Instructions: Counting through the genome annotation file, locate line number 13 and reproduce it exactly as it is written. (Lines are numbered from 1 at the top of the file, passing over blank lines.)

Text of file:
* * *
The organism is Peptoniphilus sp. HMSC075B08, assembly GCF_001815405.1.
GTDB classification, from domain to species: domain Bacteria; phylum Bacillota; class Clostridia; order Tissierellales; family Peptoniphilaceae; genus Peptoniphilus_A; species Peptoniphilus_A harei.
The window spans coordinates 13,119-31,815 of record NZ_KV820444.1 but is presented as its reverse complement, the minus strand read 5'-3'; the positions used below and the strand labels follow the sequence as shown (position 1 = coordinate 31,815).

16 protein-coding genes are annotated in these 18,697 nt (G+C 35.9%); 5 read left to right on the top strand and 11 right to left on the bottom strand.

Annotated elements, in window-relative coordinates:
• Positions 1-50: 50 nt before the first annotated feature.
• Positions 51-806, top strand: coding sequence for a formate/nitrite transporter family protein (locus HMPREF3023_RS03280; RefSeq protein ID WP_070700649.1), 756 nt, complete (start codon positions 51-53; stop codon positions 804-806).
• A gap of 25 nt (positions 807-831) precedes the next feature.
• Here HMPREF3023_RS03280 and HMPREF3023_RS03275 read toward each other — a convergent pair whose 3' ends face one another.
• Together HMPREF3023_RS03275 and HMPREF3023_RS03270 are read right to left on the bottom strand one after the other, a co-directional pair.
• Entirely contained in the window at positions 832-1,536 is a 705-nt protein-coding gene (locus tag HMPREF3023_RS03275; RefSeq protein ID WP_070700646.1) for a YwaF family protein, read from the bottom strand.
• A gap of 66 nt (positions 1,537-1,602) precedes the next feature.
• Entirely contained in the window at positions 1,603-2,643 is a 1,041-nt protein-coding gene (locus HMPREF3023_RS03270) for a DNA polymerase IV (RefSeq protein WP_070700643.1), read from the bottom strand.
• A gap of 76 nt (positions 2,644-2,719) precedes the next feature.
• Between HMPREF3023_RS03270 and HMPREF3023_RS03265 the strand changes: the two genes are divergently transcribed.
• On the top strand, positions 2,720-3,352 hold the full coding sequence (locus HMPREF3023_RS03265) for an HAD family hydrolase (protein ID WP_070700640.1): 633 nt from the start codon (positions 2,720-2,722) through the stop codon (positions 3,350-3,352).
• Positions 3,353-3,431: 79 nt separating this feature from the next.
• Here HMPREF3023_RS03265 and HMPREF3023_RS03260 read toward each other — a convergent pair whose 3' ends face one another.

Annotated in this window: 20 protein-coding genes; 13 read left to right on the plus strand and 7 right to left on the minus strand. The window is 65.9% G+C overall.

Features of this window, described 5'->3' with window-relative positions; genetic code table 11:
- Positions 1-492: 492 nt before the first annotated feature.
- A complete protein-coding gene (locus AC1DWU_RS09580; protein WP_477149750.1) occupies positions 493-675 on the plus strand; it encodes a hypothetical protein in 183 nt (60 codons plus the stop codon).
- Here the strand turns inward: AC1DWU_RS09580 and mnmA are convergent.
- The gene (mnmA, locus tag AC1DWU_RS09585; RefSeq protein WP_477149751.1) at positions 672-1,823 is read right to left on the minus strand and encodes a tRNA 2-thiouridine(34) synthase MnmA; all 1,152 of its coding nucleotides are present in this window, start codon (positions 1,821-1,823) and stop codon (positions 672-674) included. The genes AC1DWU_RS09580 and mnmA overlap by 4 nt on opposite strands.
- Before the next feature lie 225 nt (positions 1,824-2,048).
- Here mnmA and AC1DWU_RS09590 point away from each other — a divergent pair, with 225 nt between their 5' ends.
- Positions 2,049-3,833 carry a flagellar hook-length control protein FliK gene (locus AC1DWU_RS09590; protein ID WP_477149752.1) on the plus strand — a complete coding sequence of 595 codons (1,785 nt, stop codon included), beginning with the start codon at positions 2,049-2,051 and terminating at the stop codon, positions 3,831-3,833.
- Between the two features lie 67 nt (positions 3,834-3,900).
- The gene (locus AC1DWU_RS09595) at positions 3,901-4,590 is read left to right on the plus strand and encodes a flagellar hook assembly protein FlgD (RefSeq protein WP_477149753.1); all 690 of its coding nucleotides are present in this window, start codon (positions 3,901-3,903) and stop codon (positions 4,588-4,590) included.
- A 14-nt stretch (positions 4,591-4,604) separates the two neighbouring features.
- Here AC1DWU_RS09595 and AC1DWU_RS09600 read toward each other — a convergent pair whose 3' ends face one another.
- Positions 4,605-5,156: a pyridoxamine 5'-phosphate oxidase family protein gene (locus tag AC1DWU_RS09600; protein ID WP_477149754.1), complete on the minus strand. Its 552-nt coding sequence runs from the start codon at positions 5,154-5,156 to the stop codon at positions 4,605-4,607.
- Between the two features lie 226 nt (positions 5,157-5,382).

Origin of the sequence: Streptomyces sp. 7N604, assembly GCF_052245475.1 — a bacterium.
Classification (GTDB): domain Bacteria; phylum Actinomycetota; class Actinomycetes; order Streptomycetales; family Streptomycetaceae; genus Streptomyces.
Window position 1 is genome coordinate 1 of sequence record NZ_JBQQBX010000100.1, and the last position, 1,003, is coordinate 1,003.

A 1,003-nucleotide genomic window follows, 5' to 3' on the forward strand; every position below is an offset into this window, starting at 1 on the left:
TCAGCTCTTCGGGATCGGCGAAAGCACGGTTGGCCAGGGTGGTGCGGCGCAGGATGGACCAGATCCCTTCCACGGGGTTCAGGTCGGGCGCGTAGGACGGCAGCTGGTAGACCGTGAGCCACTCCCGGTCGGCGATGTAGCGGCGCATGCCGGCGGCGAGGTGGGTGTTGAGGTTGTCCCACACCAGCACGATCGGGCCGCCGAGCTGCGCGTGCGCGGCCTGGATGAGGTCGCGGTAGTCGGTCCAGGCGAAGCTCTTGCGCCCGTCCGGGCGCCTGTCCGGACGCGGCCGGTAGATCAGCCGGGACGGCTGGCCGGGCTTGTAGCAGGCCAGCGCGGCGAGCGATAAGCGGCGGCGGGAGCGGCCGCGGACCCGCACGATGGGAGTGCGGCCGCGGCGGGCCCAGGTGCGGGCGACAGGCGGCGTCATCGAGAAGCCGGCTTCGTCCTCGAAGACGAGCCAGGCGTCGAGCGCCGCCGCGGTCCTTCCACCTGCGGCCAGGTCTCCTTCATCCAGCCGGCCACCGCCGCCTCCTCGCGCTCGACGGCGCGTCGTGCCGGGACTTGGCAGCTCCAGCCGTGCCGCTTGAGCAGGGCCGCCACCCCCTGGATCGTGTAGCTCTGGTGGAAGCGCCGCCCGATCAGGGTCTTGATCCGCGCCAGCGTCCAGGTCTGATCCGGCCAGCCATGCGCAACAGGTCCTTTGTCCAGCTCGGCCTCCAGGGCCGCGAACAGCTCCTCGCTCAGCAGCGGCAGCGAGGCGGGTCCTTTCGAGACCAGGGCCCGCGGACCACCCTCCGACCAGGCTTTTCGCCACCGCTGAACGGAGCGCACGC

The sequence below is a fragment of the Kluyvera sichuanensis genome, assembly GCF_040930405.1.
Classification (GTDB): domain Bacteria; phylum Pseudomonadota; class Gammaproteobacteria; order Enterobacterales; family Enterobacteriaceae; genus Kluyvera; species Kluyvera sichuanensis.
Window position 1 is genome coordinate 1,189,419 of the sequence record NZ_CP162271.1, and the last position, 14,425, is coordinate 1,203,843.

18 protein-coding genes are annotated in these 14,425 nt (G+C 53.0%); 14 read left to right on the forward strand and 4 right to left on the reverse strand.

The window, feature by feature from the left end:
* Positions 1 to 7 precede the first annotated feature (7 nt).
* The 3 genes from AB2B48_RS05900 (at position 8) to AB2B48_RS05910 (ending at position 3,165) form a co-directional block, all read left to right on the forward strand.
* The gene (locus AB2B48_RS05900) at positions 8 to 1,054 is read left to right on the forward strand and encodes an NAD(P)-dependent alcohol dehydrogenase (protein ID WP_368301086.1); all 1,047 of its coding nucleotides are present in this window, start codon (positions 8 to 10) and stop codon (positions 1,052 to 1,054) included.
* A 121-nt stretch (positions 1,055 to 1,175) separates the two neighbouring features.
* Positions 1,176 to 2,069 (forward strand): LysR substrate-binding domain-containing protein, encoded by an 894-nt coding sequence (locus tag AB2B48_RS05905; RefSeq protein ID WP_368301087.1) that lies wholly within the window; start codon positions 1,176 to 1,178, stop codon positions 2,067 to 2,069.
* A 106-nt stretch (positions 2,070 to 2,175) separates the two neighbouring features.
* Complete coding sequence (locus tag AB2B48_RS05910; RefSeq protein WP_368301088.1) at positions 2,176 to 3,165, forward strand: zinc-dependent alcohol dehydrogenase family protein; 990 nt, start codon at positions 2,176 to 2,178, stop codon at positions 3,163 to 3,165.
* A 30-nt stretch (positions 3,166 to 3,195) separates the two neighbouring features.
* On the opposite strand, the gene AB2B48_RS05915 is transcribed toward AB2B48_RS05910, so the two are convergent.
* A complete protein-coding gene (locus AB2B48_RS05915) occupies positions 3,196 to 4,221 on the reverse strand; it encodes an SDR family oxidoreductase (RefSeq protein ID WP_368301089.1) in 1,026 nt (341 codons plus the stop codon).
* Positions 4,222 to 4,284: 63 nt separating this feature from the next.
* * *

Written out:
• Entirely contained in the window at positions 1,603-2,643 is a 1,041-nt protein-coding gene (locus HMPREF3023_RS03270) for a DNA polymerase IV (RefSeq protein WP_070700643.1), read from the bottom strand.